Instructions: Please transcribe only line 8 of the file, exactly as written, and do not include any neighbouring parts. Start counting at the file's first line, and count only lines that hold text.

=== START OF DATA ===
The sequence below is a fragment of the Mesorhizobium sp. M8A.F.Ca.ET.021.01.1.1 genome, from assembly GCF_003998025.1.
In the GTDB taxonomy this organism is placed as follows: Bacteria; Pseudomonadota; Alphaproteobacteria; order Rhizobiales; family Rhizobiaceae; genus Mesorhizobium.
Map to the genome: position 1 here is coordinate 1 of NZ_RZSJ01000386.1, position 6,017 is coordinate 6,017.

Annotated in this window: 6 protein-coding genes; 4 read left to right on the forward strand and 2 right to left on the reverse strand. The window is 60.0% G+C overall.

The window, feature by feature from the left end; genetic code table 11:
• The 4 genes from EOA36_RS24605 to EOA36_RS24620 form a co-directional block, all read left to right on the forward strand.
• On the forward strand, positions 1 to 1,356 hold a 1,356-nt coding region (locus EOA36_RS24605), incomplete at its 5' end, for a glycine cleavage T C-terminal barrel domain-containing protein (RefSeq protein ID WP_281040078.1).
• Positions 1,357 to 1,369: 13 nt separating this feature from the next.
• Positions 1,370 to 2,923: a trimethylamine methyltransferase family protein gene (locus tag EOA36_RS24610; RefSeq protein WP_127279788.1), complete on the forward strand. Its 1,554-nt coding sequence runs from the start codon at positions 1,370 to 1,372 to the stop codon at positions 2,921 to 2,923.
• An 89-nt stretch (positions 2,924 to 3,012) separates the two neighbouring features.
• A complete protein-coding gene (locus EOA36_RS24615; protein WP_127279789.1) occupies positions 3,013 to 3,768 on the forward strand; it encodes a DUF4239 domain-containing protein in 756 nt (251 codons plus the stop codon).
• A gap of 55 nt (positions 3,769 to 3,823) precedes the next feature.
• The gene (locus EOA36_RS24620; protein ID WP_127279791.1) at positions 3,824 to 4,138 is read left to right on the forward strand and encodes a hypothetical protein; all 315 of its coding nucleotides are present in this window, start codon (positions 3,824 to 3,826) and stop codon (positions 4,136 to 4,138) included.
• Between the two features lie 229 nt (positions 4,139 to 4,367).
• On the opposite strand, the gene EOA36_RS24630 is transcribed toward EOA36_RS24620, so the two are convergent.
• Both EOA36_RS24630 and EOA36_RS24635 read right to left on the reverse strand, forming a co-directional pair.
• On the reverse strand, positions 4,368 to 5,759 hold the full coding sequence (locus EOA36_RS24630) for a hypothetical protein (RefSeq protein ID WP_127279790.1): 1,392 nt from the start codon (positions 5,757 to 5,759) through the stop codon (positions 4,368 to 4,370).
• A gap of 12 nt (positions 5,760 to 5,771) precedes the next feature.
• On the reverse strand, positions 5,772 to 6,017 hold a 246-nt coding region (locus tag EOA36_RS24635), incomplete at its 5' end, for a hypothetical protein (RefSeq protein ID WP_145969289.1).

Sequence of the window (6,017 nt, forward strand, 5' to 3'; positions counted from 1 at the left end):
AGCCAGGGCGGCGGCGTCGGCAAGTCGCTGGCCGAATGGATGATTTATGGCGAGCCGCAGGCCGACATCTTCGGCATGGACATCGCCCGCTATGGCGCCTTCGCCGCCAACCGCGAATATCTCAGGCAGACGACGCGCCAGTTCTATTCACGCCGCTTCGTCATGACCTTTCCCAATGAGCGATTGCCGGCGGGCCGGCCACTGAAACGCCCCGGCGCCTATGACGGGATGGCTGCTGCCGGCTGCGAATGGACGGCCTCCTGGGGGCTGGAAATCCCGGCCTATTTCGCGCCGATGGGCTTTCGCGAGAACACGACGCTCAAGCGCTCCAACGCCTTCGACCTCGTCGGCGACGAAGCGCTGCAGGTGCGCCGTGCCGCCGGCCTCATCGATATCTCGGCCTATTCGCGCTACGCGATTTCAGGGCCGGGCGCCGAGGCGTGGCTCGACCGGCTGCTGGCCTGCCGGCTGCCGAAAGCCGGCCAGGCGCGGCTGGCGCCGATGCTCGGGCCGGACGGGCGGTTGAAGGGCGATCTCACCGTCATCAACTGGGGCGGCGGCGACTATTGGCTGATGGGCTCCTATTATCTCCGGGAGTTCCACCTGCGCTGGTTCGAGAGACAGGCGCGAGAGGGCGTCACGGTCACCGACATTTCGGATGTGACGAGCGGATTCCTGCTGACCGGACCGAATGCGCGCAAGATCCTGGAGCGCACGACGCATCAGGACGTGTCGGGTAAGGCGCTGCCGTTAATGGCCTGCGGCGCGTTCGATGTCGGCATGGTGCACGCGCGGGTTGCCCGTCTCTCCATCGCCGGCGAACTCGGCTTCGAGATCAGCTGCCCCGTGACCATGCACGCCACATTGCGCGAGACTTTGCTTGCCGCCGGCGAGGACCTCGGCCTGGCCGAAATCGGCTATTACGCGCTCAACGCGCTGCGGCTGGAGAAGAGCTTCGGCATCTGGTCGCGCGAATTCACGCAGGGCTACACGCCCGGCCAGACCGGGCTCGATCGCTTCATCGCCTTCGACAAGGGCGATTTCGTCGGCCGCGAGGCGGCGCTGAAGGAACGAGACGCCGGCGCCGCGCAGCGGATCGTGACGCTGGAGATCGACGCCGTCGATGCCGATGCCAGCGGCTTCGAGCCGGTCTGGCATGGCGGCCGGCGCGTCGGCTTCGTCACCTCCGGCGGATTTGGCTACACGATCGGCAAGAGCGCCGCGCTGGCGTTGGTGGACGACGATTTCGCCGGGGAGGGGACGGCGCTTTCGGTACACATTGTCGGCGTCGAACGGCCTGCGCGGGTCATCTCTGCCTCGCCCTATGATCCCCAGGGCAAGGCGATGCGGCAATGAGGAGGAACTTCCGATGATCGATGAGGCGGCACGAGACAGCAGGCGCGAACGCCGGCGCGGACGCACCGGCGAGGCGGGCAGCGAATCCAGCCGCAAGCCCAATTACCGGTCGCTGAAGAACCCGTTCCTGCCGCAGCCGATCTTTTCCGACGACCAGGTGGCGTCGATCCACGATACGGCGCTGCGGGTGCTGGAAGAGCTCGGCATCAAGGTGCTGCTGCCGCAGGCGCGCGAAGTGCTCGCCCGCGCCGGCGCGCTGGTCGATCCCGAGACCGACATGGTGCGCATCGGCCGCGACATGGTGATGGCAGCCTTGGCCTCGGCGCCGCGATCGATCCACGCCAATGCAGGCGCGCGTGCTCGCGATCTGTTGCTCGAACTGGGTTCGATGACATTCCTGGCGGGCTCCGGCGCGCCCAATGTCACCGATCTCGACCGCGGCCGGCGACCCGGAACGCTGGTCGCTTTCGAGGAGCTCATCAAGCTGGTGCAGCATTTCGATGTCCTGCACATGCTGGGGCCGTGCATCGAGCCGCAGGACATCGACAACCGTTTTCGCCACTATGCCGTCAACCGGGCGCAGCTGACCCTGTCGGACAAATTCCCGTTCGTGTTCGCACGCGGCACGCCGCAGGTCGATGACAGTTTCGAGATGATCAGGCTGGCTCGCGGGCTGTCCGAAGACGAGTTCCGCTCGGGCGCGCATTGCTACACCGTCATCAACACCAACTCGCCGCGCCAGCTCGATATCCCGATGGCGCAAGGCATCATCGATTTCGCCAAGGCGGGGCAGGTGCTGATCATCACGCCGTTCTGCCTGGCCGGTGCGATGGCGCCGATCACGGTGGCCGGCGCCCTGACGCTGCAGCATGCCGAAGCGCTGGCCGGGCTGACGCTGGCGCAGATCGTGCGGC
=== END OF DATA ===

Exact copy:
• Positions 1,357 to 1,369: 13 nt separating this feature from the next.